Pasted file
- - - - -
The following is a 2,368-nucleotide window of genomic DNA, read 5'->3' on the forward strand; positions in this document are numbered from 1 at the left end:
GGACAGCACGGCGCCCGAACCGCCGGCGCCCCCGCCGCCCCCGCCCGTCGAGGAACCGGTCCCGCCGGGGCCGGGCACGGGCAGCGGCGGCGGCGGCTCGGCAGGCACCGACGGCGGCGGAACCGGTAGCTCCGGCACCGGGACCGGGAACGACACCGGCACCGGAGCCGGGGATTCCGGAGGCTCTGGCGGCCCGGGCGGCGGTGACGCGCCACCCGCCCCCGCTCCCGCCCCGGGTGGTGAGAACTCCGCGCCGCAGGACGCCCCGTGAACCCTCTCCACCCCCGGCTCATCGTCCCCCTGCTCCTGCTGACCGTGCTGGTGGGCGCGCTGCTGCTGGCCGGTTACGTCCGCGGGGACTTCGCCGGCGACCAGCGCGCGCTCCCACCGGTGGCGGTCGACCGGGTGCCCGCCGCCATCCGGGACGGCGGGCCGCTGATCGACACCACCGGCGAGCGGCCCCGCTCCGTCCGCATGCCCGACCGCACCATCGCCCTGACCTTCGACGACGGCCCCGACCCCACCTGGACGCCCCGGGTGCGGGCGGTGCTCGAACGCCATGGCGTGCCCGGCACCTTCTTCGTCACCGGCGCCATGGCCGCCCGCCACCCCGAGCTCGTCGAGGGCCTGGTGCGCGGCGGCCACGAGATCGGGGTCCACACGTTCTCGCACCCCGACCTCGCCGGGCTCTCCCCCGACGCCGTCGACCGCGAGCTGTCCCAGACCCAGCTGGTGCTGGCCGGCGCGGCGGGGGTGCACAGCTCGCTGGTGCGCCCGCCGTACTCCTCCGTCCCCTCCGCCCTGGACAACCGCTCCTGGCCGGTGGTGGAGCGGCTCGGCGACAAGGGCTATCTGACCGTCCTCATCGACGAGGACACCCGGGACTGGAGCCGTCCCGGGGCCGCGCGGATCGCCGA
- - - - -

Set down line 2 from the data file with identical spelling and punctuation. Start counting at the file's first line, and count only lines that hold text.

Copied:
GGACAGCACGGCGCCCGAACCGCCGGCGCCCCCGCCGCCCCCGCCCGTCGAGGAACCGGTCCCGCCGGGGCCGGGCACGGGCAGCGGCGGCGGCGGCTCGGCAGGCACCGACGGCGGCGGAACCGGTAGCTCCGGCACCGGGACCGGGAACGACACCGGCACCGGAGCCGGGGATTCCGGAGGCTCTGGCGGCCCGGGCGGCGGTGACGCGCCACCCGCCCCCGCTCCCGCCCCGGGTGGTGAGAACTCCGCGCCGCAGGACGCCCCGTGAACCCTCTCCACCCCCGGCTCATCGTCCCCCTGCTCCTGCTGACCGTGCTGGTGGGCGCGCTGCTGCTGGCCGGTTACGTCCGCGGGGACTTCGCCGGCGACCAGCGCGCGCTCCCACCGGTGGCGGTCGACCGGGTGCCCGCCGCCATCCGGGACGGCGGGCCGCTGATCGACACCACCGGCGAGCGGCCCCGCTCCGTCCGCATGCCCGACCGCACCATCGCCCTGACCTTCGACGACGGCCCCGACCCCACCTGGACGCCCCGGGTGCGGGCGGTGCTCGAACGCCATGGCGTGCCCGGCACCTTCTTCGTCACCGGCGCCATGGCCGCCCGCCACCCCGAGCTCGTCGAGGGCCTGGTGCGCGGCGGCCACGAGATCGGGGTCCACACGTTCTCGCACCCCGACCTCGCCGGGCTCTCCCCCGACGCCGTCGACCGCGAGCTGTCCCAGACCCAGCTGGTGCTGGCCGGCGCGGCGGGGGTGCACAGCTCGCTGGTGCGCCCGCCGTACTCCTCCGTCCCCTCCGCCCTGGACAACCGCTCCTGGCCGGTGGTGGAGCGGCTCGGCGACAAGGGCTATCTGACCGTCCTCATCGACGAGGACACCCGGGACTGGAGCCGTCCCGGGGCCGCGCGGATCGCCGA